North Cottonwood Canyon

A winter wonderland along Indian Creek.

Winter Wonderland

We stopped to check out Newspaper Rock in the snow as the sky was beginning to clear a little.

Newspaper Rock after a Snowstorm

Although I drive by these petroglyphs all the time, it’s been a while since I stopped to look at them.

Newspaper Rock Petroglyphs

A beautiful snow-covered view across the canyon from Newspaper Rock.

Canyon Snow

A few petroglyphs along the road where I stopped to see a couple historic inscriptions.

Indian Creek Petroglyphs

Leaving Indian Creek Canyon, just before the real fun of the weekend began…

Leaving Indian Creek

As we were driving out of Indian Creek, slowly since the road was snow-covered and slippery, we heard a loud ‘bang!’ and the passenger rear side of my Jeep dropped a few inches. At first we assumed it was a flat tire and I pulled off to the side of the road to assess the situation. Unfortunately, it turned out not to be a flat tire, but the wheel studs had all sheared off and the wheel had come off! This exact same thing happened to me back in January! We did not have cell phone signal where were were, but we could have hiked a few miles to get signal and called AAA, but I’m pretty sure nowhere in Moab would have been open to fix it anyway, so before doing that I decided to try and fix it myself. Luckily, after this happened to me back in January I had bought a few extra wheel studs and lug nuts and kept them in the Jeep, just in case! I just hoped I had enough tools with me that would allow me to get the job done on the side of the road.

Something is not right here?

Something's Off

All five wheel studs are sheared off.

Not Again

At least I had a nice view of Shay Mountain as I worked on the Jeep. Thankfully it had stopped snowing by now!

Repair View

After removing the brake caliper and rotor, I was able to pound out four of the broken wheel studs with a little sledge hammer I usually keep in the Jeep and then was able to pull the new studs through by cranking down on a spare lug nut.

Work In Progress

Not the best place to work, but because of the weather only one car would pass us while I was working. That person did stop and offer to drive us up to where we had cell signal, but we declined since I wanted to see if I could fix it myself first.

Working Conditions

Four new wheel studs installed and ready to go again. Diane said it took me about an hour to get everything fixed. I did have a fifth wheel stud that I could have installed, but I would have had to move the Jeep a little to rotate the axle so I could install it, and I figured four was enough to get us back home.

Back Together

After putting the rotor and wheel back on I really wasn’t 100% sure if I had been able to pull the wheel studs all that way into the flange since I couldn’t see them any longer, so I drove back home slowly, just in case. I never went more than 45 MPH since I really didn’t want the wheel to come off again while I was driving 80 MPH! I also stopped about every 30 miles and made sure everything was still tight. Since the roads were still snow-covered for the most part, we didn’t have too much traffic to deal with, but it was a much longer drive home than we are used to from here. As you can probably guess by reading this trip report, we did make it home safely. Now I just need to figure out what it causing this to happen to the rear passenger side wheel? Ever since this happened to me in January I have been extra careful about properly torquing the lug nuts, so I am pretty sure that is not the problem. I am guessing the axle shaft or flange might be bent and I have already ordered replacement parts.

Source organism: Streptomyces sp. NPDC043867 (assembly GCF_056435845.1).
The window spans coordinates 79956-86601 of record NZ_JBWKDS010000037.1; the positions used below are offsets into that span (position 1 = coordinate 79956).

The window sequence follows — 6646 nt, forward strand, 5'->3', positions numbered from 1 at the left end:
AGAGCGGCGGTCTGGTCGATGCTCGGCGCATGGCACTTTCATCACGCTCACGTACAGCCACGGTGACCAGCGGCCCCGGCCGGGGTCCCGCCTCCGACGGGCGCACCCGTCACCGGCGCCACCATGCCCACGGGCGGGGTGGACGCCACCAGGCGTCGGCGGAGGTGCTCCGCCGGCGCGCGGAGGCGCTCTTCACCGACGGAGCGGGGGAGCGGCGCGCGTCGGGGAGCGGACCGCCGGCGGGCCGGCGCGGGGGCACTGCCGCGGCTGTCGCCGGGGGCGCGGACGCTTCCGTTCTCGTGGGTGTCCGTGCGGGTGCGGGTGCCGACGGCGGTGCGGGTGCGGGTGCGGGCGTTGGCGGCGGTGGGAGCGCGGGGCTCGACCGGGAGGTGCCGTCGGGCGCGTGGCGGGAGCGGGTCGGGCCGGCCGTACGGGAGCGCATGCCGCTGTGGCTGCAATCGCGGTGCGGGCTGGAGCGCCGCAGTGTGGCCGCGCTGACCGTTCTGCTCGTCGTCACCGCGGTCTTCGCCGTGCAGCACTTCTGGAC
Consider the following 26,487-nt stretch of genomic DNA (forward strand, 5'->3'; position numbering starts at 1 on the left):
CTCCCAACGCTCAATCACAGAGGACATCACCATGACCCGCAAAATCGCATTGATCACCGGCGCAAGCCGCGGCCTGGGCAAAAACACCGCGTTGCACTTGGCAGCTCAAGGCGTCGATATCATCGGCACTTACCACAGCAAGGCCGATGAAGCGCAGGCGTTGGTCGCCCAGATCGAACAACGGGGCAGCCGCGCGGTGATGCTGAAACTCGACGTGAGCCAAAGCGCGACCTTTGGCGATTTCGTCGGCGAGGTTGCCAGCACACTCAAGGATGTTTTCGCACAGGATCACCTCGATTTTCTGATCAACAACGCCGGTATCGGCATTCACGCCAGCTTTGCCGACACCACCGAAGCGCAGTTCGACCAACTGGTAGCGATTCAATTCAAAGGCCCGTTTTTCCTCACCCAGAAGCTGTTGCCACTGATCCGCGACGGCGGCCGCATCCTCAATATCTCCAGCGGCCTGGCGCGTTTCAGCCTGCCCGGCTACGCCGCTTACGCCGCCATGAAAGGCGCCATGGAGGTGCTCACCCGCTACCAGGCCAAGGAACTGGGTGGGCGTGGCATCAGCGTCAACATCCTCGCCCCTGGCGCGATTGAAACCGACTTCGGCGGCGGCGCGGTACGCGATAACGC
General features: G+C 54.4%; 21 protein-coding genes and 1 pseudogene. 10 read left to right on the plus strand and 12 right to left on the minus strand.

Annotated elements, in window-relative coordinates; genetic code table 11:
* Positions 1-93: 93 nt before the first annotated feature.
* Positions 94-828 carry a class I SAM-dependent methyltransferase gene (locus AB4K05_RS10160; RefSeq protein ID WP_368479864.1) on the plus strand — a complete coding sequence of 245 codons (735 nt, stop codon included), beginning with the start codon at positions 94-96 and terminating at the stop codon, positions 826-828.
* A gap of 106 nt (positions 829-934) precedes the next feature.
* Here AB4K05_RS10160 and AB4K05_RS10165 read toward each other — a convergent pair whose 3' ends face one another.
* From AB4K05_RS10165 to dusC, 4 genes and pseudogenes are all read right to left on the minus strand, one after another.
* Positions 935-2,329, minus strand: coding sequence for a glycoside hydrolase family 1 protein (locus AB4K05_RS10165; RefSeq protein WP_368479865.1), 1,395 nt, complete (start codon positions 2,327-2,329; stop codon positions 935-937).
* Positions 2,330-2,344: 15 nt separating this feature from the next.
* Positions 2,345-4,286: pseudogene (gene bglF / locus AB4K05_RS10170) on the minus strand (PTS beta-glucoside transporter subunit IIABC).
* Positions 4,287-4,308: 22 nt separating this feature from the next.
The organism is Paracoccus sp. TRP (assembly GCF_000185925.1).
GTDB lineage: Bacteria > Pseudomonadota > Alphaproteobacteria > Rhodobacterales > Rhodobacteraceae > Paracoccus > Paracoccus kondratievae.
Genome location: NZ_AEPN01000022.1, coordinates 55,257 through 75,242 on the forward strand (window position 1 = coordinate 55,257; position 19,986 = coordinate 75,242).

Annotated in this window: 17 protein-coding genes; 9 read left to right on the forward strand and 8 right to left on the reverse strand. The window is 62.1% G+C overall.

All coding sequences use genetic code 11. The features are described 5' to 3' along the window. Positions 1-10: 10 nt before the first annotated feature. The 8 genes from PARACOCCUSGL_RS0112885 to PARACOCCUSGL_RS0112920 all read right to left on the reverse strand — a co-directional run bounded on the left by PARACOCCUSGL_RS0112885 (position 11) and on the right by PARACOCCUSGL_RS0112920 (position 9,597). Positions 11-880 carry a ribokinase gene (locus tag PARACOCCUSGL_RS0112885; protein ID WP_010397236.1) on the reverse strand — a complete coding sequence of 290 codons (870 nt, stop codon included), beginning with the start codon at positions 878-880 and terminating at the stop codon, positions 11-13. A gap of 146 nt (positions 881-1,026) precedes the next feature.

Even though I have now hiked all of the ‘official’ trails in The Needles, I know that I will definitely still be spending a lot of time there since it’s my favorite district of Canyonlands National Park (The Maze is a close second!), and there are a lot more backcountry areas to explore that don’t have official trails through them!

>> End of Trails in The Needles Photo Gallery

 

6 Comments

  1. Dianne
    Dianne December 5, 2018

    You are amazing! Hiker, photographer, mechanic in the outback. I guess it is a very good thing that you can fix something as serious as a broken wheel. Amazing. I love the photos and your images of scenery/landscapes are beautiful. I won’t be going in the backcountry where you go, but I have great internal images of the beauty and ruggedness of it. I also have to chuckle when you say you woke up to ice on the tent. I wouldn’t have slept a wink; i’d have been so hyper vigilant esp. after thunder snow. However, snow does make the Southwest land features look so beautiful.
    Thanks for sharing the beautiful hike.

    • Randy Langstraat
      Randy Langstraat December 5, 2018

      Thanks Dianne! Before I ever got into hiking, backpacking and photography, I used to do a lot of extreme four-wheeling in one of my old Jeeps. I would break a lot of parts doing that and usually had to fix them on the trail. Those experiences have definitely come in handy a few times, like on this trip!

  2. MicheleB
    MicheleB December 5, 2018

    Another great story with illustrations and suspense!

  3. SteveR
    SteveR December 6, 2018

    Enjoyable read as always. I don’t know if your desert reports help or hinder my getting through our cold Alberta winter- I’m already planning for next year in Bears Ears! About those lug nuts- a friend had a couple break on his Highlander that has never seen any real off-road use. A heavy-duty mechanic where he works suggested that it might have been the result of improper tightening. As in- the garage had fully, or over torqued the nuts one by one as they were installed, rather than installing all, then snugging all up a bit and then torquing sequentially, possibly combined with a bit of mismatch between hub/drum and wheel. But, with your experience, that doesn’t sound like something that you would do.

    • Randy Langstraat
      Randy Langstraat December 6, 2018

      Steve, I was very careful about torquing the lug nuts properly after they broke earlier this year, so I don’t think that is the root cause of the problem I am having. Typically, that is the cause of broken wheel studs, though.